Quaker Values and Money
Money and investing don’t always jump to mind when thinking or talking about Quaker values. In my experience, quite a few Friends discount, ignore, or regard as unsavory, all things money. And yet, money and investments are an integral part of our living in the world.
When Quaker values are actively applied in business, they can work toward the world we seek to create. If Friends avoid engaging with values around money, spending, and investing, we lose an important opportunity for witness in the world. As executive director of Friends Fiduciary Corporation for the past seven years, I have lived at the intersection of Quaker values and money, and I hope to share how one Quaker organization lives into this tension, and the importance of doing so. While the issues are the same for individuals, the special challenge that institutions face when engaging values and money is that there are typically many individuals involved—some Quaker and some not—each bringing their own personal values around money to the discussion.
While some might argue that today’s business world seems antithetical to Quaker values, as a business person, I strongly believe that Quaker values can be perfectly consistent with long‐term business success. This is borne out by a brief look at early Quaker businesses. Quakers have long been involved in business. In Pennsylvania, Quaker farmers, merchants, and skilled tradespeople wishing to participate in William Penn’s Holy Experiment brought their values to their work. As a result, some prospered financially. A number of factors likely contributed to this early success among some Friends, including their relative privilege as white people in colonial society. However, the application of Quaker values in their work was almost certainly a factor. Quaker entrepreneurs often succeeded because they were honest with their customers; they treated them fairly and equally, and applied these same values to their employees. In addition, they valued community and were aware of those less fortunate, as evidenced by the number of trusts and endowments benefiting the poor that were established by prosperous Friends.
Some Quaker organizations seem unwilling to make investments consistent with Quaker values, citing reticence to name those values and an unwillingness to lift up some values over others.
Tension Between Values and Money
It can be easy to “live one’s values” when there is little or no cost in doing so. In my work with Friends Fiduciary, I talk with many Quaker faith communities, Quaker schools, and Friends organizations across the country. I have seen a range of responses to engaging tension between values and money. Some organizations, including most meetings and churches, work to incorporate their Quaker values in the stewardship of their financial resources. This can take the form of careful discernment around budgeting, limiting the amounts of reserves, and sharing resources with other organizations in their communities. I also know of Quaker and Quaker‐affiliated organizations that seem to compartmentalize Quaker values, applying them perhaps in their classrooms, programs, and administration, but bypassing Quaker values when it comes to money and investments: in other words, when there’s a perceived cost for doing so.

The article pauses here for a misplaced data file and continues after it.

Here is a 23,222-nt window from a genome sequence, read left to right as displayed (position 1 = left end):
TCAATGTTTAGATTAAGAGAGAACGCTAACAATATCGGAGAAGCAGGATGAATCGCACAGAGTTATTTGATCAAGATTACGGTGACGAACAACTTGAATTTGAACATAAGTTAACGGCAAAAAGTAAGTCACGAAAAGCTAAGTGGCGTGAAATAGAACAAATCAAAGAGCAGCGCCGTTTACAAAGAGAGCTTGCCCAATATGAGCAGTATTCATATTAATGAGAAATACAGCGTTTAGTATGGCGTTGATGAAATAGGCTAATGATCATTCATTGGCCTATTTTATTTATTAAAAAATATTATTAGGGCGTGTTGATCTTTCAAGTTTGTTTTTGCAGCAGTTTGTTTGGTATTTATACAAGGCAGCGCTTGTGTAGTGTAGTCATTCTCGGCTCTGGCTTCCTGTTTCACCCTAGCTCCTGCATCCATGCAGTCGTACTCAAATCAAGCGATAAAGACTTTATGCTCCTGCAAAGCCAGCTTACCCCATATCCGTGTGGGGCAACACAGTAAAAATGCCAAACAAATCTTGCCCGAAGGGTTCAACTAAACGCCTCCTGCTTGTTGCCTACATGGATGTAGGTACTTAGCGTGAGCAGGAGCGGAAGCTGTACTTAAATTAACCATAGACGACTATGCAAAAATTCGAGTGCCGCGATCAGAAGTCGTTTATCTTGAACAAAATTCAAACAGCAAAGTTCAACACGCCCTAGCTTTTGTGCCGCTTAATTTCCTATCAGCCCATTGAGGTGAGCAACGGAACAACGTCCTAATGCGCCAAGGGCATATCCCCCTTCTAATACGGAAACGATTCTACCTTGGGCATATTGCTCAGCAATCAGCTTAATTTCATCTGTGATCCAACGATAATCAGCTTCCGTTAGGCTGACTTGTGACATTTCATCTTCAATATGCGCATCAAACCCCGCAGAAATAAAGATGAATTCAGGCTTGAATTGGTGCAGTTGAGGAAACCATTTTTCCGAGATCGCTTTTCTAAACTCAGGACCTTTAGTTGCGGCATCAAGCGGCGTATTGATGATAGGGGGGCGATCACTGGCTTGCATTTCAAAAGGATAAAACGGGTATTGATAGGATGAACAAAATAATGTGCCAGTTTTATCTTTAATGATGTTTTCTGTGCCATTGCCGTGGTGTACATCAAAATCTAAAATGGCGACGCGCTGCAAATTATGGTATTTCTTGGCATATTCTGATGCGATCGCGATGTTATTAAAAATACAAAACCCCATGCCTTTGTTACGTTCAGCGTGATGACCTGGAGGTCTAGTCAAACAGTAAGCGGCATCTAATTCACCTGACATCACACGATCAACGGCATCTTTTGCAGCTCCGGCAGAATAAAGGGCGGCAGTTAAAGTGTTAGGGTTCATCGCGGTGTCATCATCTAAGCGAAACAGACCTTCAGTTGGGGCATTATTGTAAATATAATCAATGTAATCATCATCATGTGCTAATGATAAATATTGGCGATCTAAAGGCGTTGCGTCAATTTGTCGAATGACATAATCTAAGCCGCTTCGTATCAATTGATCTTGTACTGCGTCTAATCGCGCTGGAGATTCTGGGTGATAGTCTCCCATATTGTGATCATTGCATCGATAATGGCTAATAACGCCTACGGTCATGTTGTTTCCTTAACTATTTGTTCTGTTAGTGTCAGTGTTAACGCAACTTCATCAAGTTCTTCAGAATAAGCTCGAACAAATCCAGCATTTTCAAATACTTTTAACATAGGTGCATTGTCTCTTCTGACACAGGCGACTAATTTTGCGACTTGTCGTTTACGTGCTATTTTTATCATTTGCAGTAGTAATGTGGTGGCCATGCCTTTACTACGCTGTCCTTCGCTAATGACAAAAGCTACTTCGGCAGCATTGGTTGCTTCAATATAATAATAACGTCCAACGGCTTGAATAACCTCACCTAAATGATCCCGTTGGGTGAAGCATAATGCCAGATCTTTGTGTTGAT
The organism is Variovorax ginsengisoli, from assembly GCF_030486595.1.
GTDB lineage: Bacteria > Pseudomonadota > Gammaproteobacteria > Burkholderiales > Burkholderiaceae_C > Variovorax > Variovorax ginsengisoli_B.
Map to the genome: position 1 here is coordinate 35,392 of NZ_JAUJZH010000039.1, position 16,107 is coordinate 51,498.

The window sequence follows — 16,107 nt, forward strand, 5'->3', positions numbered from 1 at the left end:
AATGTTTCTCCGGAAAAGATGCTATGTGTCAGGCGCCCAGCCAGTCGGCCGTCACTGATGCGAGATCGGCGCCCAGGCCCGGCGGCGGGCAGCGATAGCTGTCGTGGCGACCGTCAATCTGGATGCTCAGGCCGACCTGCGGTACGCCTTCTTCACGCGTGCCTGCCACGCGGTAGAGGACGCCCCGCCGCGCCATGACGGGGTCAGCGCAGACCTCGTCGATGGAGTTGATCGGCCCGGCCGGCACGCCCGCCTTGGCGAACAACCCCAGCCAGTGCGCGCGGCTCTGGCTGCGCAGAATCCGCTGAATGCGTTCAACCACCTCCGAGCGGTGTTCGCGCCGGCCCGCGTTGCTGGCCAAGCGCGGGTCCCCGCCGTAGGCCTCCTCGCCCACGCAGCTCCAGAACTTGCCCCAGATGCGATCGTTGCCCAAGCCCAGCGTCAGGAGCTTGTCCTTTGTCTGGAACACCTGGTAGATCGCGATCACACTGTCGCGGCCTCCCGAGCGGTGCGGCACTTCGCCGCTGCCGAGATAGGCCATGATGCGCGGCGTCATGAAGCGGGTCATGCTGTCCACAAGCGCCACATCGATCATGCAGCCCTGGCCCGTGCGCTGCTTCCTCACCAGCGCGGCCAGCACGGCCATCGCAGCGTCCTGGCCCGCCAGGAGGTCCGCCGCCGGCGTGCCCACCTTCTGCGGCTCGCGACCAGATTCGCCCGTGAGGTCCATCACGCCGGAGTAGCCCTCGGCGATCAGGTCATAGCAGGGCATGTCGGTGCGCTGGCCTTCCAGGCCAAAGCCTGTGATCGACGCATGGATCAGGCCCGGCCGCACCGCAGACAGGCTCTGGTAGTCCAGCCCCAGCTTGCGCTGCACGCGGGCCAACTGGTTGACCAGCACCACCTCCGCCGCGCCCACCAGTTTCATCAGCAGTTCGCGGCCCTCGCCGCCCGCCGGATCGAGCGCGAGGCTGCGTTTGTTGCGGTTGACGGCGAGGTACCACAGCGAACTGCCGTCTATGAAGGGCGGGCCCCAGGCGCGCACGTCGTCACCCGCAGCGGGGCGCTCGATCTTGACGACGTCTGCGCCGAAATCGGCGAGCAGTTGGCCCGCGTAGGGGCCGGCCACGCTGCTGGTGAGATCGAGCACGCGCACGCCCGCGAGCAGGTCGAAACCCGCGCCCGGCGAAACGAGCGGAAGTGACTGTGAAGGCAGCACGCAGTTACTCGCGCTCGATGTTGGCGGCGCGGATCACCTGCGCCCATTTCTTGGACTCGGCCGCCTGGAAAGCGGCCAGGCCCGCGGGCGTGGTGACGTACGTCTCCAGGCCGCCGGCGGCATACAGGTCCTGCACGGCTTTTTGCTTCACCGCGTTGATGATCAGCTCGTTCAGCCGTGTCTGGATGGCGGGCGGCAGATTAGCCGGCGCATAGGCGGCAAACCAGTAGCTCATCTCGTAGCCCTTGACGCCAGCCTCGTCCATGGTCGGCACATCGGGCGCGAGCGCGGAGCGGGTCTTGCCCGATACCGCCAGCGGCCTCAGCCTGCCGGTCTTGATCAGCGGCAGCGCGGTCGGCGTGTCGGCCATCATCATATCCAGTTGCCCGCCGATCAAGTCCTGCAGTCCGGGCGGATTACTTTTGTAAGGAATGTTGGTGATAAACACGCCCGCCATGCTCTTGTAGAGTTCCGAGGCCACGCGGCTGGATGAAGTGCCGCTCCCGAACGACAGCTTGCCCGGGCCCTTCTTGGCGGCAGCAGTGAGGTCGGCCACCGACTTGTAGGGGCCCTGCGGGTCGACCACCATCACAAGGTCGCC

This disconnect is often cast in terms of maximizing investment return so that the organization can do “more good.” For example, a school may believe that they must maximize their return on financial resources to provide the greatest number of scholarships to needy students. This is certainly an important and valid concern, and one that needs to be considered. I believe what should be equally considered is the values disconnect of investing a school’s endowment in tobacco companies or weapons contractors while promoting health and peace in the classroom.
Some Quaker organizations seem unwilling to make investments consistent with Quaker values, citing reticence to name those values and an unwillingness to lift up some values over others. I have been in meetings where staff or board members of these organizations indicate that a values‐based approach is a slippery slope, and rhetorically ask how one would determine the appropriate values and then apply them. These are important questions, and while they might be difficult, I think we have an obligation to engage with them. We can’t simply throw up our hands and give up when faced with difficult decisions that challenge the culture and Quakerliness of our affiliated institutions.